44 Hero lyeth the body of Margaret Montgomery, Alis 
Coningham, who was the wife of Alexander Montgomery, 
whoe deceased the 18 of June, Anno Domeny 1675." 

Margaret Coningham had thus outlived her 
husband seventeen years. 

The arms attached to the will of Major John 
Montgomery, in 1079, with the initials U A. M." 
must have belonged either to his father or grand- 
father. With the exception of his son, the poet 
was the only one of the Hessilheid branch called 
Alexander, and the probability is that he himself 
had the seal engraved when he went abroad in 1586. 
In his day it was customary for gentlemen going on 
a tour to carry with them proofs of their descent, if 
from a noble or ancient family — and coats of arms 
were considered amongst the most effective. "Mr* 
Alexander," on joining his relations in Ireland, did 
not need such evidence of his descent, 

4* S. I. Jan. 4, '68.] 



It will thus appear that there are substantial 
reasons for believing that the house of Hessilheid 
is still represented by the descendants of the au- 
thor of " The Cherrie and the Slae." J. Pn. 


I have met with a coloured drawing of the 
figures upon a very interesting old drinking glass 
of the date of 1590, which at the time when the 
drawing was made (1818) was in the possession 
of the Comte Francis de Thiennes, at Ghent. 
The crlass measured ten inches in height and fif- 

erence. The fol- 

and six-eighths in circumt 
iff inscrintion runs round 

of the 


"Die Romische KaVserliche Majestat Samrat den 
Sieben Churfte : In trey [illegible] durg ampt und 

Below these words, the emperor appears in the 
middle, seated on his throne, wearing his imperial 
robes and crown, and holding a globe and sceptre, 
with an escutcheon before him emblazoned with 
the black double-headed eagle displayed. On his 
right, stand three prince- bishop electors, with the 
arms ot each on a shield before him, and each 
holds the insignia of his office. These are, Trier f 
holding a roll of parchment ; Coin, holding a glove ; 
and Mainlz, bearing a deed, to which a seal is 
appended, in one band, and a pointer, or puncturing 
style, in the other. 

On the left hand of the emperor are four other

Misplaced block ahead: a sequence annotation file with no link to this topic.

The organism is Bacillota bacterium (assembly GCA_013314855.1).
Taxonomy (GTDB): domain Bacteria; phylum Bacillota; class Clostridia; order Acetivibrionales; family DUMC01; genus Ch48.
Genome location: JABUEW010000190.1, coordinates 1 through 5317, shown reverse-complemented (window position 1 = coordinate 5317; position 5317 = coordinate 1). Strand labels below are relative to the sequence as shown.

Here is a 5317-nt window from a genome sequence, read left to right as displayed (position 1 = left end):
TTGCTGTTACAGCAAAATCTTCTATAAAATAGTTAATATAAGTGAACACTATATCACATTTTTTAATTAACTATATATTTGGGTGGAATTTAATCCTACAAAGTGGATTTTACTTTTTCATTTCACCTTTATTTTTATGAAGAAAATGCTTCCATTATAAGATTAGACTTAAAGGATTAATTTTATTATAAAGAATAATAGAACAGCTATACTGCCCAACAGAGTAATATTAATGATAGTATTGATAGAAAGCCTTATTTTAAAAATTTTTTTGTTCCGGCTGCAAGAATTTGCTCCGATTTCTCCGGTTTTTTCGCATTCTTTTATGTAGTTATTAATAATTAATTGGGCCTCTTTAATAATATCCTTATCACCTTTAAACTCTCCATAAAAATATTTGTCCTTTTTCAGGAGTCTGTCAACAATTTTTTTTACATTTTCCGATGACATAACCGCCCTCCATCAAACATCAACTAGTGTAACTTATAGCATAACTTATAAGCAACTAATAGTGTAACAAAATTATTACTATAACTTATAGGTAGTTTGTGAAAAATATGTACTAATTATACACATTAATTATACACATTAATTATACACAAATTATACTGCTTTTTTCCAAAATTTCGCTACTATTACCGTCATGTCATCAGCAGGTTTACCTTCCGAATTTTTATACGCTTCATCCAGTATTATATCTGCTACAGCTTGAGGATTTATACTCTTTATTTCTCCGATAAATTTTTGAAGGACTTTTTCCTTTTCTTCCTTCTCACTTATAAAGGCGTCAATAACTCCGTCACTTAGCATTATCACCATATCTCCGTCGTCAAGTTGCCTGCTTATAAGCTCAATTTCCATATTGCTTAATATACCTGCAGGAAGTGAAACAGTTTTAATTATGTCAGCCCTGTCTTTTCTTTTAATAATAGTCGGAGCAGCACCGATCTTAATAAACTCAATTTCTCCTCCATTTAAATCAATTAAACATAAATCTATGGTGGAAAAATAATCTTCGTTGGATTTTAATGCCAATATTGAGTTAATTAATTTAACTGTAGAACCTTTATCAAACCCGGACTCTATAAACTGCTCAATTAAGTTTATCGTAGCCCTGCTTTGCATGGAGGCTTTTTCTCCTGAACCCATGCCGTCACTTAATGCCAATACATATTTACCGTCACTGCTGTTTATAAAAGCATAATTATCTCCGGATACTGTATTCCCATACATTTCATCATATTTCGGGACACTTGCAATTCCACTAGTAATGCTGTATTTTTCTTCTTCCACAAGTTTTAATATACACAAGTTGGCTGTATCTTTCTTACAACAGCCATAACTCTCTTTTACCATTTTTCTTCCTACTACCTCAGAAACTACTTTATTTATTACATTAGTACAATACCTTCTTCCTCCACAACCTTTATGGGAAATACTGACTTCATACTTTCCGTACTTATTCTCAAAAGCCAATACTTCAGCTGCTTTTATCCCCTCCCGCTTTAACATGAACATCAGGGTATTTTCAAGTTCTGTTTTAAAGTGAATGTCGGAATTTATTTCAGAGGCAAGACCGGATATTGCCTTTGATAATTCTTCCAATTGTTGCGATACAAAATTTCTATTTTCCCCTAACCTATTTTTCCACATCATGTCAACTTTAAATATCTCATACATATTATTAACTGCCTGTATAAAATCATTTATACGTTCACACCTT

figures. The first is the Kins of Bohemia, crowned, 
and carrying a covered golden vase and a sceptre ; 
and above him is inscribed beheni. Next comes 
the Count Palatine, bearing three cushions piled 
up, and bound with abroad band, and long sleeves 
or legs depending from his wrists. Over his head 
is the word Pfah. The Duke of Saxony stands 
next, bearing a sword of state, and the word 
Sachsen appears over his head. Last is the Mar- 
grave of Brandenburg, holding a huge golden key, 
from the bow of which hang three small keys. 
Above him is tbe word brandenburg. These, like 
the other three, have each arms on their shields 

red eagle, si 


inscription : 



44 Also in all ihren ornat, 

Sitzet kayserliche Majestat, 

Sampt den sieben ChQflirste .*.)•,/ •» , 
Wie den ein jedtr aitzen ] illegible. 

In churfustelicher kleidung sein 
Mit an Zeygung der ampts hin. 

1 596." 

Under the three prince-bishop electors are these 
lines : — 

* Der ErtzbischofF zu Mentz bekandt 
ist cantzler in dem Deutzscben laudu 

So is der Bischoff zu Coin gleich 
Auch Cantzler diirch gantz Frankreich, 
dar nacb der ErtzbischofT zu Trier 
ist Cantzler in Welches resiers." 

Below the four figures on the other side are 
inscribed the following verses : 

44 der konig in boh men der ist 
des reiche ertzshenck zu aller frist 
darnach der Pfaltzgraff bey den rein 
des heyligen reichs truchfass thut it in. 
der Herzog zu Sachsen geboren 
ist des Reiches marschaith auserkorn 
der Margraff von Brandenburg gutt 
der Reiciis ertzkammer fein thut." 

Between the two groups of electors rises a very 
conventional lily of the valley. But what is most 
striking is to consider what the Margrave of Bran- 
denburg, who ranks here the last, has since be- 

F. C. H. 





I have before me a little volume of consider- 
able rarity, which undoubtedly came from the 
prolific pen of Anthony Munday, although it only 
bears his initials. It is not mentioned in Mr. J. 
Payne Collier's " List of Anthony Monday's